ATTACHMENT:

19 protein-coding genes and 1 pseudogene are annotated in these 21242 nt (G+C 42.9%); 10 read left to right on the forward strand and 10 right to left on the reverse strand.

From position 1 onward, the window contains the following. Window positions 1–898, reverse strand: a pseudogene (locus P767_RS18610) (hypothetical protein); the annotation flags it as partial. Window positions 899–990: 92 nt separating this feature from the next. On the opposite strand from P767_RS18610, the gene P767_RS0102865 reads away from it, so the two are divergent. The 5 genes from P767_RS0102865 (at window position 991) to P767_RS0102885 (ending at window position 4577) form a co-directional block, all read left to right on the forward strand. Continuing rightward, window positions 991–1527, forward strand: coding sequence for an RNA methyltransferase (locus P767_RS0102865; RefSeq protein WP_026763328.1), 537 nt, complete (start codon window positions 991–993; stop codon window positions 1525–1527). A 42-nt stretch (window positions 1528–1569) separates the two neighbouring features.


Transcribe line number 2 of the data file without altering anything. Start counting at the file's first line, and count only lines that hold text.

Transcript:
From position 1 onward, the window contains the following. Window positions 1–898, reverse strand: a pseudogene (locus P767_RS18610) (hypothetical protein); the annotation flags it as partial. Window positions 899–990: 92 nt separating this feature from the next. On the opposite strand from P767_RS18610, the gene P767_RS0102865 reads away from it, so the two are divergent. The 5 genes from P767_RS0102865 (at window position 991) to P767_RS0102885 (ending at window position 4577) form a co-directional block, all read left to right on the forward strand. Continuing rightward, window positions 991–1527, forward strand: coding sequence for an RNA methyltransferase (locus P767_RS0102865; RefSeq protein WP_026763328.1), 537 nt, complete (start codon window positions 991–993; stop codon window positions 1525–1527). A 42-nt stretch (window positions 1528–1569) separates the two neighbouring features.